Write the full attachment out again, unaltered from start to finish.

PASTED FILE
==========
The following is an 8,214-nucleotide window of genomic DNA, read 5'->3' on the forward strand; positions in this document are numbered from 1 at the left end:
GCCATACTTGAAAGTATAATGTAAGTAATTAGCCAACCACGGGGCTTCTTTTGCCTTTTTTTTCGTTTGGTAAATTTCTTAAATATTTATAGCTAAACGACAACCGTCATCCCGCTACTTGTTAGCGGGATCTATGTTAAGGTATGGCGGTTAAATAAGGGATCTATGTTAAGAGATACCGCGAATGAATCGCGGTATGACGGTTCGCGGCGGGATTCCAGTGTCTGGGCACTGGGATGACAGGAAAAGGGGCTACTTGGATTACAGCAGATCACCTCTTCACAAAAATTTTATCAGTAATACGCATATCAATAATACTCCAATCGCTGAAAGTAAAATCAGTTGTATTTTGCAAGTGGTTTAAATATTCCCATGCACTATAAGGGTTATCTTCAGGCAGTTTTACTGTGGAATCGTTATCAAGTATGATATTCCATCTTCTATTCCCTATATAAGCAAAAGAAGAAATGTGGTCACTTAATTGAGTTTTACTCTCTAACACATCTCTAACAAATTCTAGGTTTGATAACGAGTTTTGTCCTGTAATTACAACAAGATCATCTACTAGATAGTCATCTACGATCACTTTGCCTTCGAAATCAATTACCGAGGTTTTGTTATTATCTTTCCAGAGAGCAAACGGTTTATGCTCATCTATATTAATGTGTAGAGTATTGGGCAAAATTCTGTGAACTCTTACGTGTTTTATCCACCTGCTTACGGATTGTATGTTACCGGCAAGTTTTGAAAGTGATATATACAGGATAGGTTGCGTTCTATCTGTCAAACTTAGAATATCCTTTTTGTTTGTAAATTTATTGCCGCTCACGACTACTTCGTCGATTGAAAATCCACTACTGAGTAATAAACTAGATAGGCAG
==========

The following is an 8,214-nucleotide window of genomic DNA, read 5'->3' on the forward strand; positions in this document are numbered from 1 at the left end:
GCCATACTTGAAAGTATAATGTAAGTAATTAGCCAACCACGGGGCTTCTTTTGCCTTTTTTTTCGTTTGGTAAATTTCTTAAATATTTATAGCTAAACGACAACCGTCATCCCGCTACTTGTTAGCGGGATCTATGTTAAGGTATGGCGGTTAAATAAGGGATCTATGTTAAGAGATACCGCGAATGAATCGCGGTATGACGGTTCGCGGCGGGATTCCAGTGTCTGGGCACTGGGATGACAGGAAAAGGGGCTACTTGGATTACAGCAGATCACCTCTTCACAAAAATTTTATCAGTAATACGCATATCAATAATACTCCAATCGCTGAAAGTAAAATCAGTTGTATTTTGCAAGTGGTTTAAATATTCCCATGCACTATAAGGGTTATCTTCAGGCAGTTTTACTGTGGAATCGTTATCAAGTATGATATTCCATCTTCTATTCCCTATATAAGCAAAAGAAGAAATGTGGTCACTTAATTGAGTTTTACTCTCTAACACATCTCTAACAAATTCTAGGTTTGATAACGAGTTTTGTCCTGTAATTACAACAAGATCATCTACTAGATAGTCATCTACGATCACTTTGCCTTCGAAATCAATTACCGAGGTTTTGTTATTATCTTTCCAGAGAGCAAACGGTTTATGCTCATCTATATTAATGTGTAGAGTATTGGGCAAAATTCTGTGAACTCTTACGTGTTTTATCCACCTGCTTACGGATTGTATGTTACCGGCAAGTTTTGAAAGTGATATATACAGGATAGGTTGCGTTCTATCTGTCAAACTTAGAATATCCTTTTTGTTTGTAAATTTATTGCCGCTCACGACTACTTCGTCGATTGAAAATCCACTACTGAGTAATAAACTAGATAGGCAG